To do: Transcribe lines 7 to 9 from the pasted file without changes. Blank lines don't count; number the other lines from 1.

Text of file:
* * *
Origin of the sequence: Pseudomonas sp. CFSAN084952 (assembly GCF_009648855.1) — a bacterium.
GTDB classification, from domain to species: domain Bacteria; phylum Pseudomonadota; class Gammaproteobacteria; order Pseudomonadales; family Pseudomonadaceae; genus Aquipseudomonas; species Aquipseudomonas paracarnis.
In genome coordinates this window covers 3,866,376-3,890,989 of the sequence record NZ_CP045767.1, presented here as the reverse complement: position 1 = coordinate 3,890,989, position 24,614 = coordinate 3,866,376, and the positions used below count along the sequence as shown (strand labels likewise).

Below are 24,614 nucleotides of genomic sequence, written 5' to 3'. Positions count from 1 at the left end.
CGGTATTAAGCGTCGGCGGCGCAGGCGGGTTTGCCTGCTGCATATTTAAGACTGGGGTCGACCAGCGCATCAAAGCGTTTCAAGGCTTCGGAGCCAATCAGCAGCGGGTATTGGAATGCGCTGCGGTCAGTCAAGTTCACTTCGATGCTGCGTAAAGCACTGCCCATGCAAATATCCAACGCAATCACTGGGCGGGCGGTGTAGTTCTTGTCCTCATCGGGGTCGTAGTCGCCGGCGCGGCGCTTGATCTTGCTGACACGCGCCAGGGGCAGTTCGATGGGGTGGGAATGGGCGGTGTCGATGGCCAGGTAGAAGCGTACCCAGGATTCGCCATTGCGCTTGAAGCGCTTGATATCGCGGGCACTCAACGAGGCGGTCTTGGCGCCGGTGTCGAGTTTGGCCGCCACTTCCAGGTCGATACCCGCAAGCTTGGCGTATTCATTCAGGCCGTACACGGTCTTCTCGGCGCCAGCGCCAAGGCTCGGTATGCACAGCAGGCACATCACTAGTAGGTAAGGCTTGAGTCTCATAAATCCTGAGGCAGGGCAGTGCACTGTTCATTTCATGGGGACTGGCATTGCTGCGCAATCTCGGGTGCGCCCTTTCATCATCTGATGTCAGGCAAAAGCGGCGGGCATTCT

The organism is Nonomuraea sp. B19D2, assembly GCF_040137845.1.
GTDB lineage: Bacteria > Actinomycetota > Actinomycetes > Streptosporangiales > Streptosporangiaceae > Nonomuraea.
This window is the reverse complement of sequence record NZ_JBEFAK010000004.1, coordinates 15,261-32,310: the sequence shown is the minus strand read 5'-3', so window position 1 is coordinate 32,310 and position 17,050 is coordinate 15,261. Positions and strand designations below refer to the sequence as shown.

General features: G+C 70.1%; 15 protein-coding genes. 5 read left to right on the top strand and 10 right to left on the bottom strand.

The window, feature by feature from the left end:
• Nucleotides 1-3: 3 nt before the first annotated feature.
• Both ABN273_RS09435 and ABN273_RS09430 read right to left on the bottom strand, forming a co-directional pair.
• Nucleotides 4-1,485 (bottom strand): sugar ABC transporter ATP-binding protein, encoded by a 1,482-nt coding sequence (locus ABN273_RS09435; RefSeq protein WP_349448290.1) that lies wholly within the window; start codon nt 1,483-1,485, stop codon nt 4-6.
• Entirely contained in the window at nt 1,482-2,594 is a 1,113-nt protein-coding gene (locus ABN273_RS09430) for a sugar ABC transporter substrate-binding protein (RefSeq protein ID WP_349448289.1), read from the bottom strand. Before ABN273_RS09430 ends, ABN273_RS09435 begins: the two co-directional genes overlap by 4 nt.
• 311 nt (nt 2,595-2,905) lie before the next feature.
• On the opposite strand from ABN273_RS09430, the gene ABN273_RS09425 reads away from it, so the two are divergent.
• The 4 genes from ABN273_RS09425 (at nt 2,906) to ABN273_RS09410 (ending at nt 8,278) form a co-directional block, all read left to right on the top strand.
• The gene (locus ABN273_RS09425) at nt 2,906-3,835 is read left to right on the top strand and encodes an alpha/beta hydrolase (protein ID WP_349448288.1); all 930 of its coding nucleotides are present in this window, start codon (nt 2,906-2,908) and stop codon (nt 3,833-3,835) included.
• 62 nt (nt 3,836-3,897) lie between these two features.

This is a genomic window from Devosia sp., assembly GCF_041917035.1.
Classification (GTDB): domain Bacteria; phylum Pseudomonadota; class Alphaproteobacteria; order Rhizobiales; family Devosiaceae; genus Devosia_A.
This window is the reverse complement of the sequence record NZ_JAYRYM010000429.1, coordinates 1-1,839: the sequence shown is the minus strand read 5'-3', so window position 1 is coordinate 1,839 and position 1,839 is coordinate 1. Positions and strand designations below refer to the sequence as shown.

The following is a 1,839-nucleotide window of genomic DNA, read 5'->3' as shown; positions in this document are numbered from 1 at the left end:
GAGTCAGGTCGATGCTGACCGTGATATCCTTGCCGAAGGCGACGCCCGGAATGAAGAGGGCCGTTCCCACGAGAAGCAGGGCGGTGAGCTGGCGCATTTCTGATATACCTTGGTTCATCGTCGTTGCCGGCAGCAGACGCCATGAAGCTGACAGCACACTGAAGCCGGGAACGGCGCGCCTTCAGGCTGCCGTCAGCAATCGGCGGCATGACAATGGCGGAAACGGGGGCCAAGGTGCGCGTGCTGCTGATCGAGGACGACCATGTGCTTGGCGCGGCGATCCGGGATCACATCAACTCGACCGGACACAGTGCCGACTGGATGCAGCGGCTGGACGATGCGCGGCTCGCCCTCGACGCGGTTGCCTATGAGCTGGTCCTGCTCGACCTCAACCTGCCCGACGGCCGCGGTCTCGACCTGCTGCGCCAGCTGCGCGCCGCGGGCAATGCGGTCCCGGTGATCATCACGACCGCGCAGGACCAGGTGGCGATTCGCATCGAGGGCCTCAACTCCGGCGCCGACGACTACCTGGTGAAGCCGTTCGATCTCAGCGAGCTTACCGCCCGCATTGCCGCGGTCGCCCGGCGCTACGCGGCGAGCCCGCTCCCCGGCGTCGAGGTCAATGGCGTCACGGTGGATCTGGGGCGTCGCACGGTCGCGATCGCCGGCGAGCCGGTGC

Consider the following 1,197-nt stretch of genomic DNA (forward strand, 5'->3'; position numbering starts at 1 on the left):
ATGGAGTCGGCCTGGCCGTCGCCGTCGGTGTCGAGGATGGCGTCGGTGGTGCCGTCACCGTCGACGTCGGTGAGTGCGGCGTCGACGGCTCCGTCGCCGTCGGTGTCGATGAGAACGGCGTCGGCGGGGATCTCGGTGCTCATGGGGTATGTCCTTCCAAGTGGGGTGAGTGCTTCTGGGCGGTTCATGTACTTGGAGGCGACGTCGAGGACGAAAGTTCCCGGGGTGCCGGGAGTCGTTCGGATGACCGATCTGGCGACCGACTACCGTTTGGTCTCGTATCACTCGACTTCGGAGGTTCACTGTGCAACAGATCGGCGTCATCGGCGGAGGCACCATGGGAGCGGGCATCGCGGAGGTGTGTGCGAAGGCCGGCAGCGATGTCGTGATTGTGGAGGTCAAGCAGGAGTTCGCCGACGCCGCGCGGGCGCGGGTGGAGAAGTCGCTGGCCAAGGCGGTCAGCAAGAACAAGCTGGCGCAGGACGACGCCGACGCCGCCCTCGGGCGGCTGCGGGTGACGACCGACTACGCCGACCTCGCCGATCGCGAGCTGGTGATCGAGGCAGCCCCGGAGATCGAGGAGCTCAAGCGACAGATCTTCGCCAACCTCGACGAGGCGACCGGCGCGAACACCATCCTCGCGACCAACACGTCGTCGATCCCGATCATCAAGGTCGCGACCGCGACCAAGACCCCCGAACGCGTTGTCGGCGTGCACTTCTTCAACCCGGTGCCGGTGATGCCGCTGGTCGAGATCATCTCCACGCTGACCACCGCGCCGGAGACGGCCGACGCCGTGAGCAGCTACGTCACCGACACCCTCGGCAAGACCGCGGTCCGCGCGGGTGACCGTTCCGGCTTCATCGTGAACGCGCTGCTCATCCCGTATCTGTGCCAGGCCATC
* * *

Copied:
GTDB lineage: Bacteria > Actinomycetota > Actinomycetes > Streptosporangiales > Streptosporangiaceae > Nonomuraea.
This window is the reverse complement of sequence record NZ_JBEFAK010000004.1, coordinates 15,261-32,310: the sequence shown is the minus strand read 5'-3', so window position 1 is coordinate 32,310 and position 17,050 is coordinate 15,261. Positions and strand designations below refer to the sequence as shown.

General features: G+C 70.1%; 15 protein-coding genes. 5 read left to right on the top strand and 10 right to left on the bottom strand.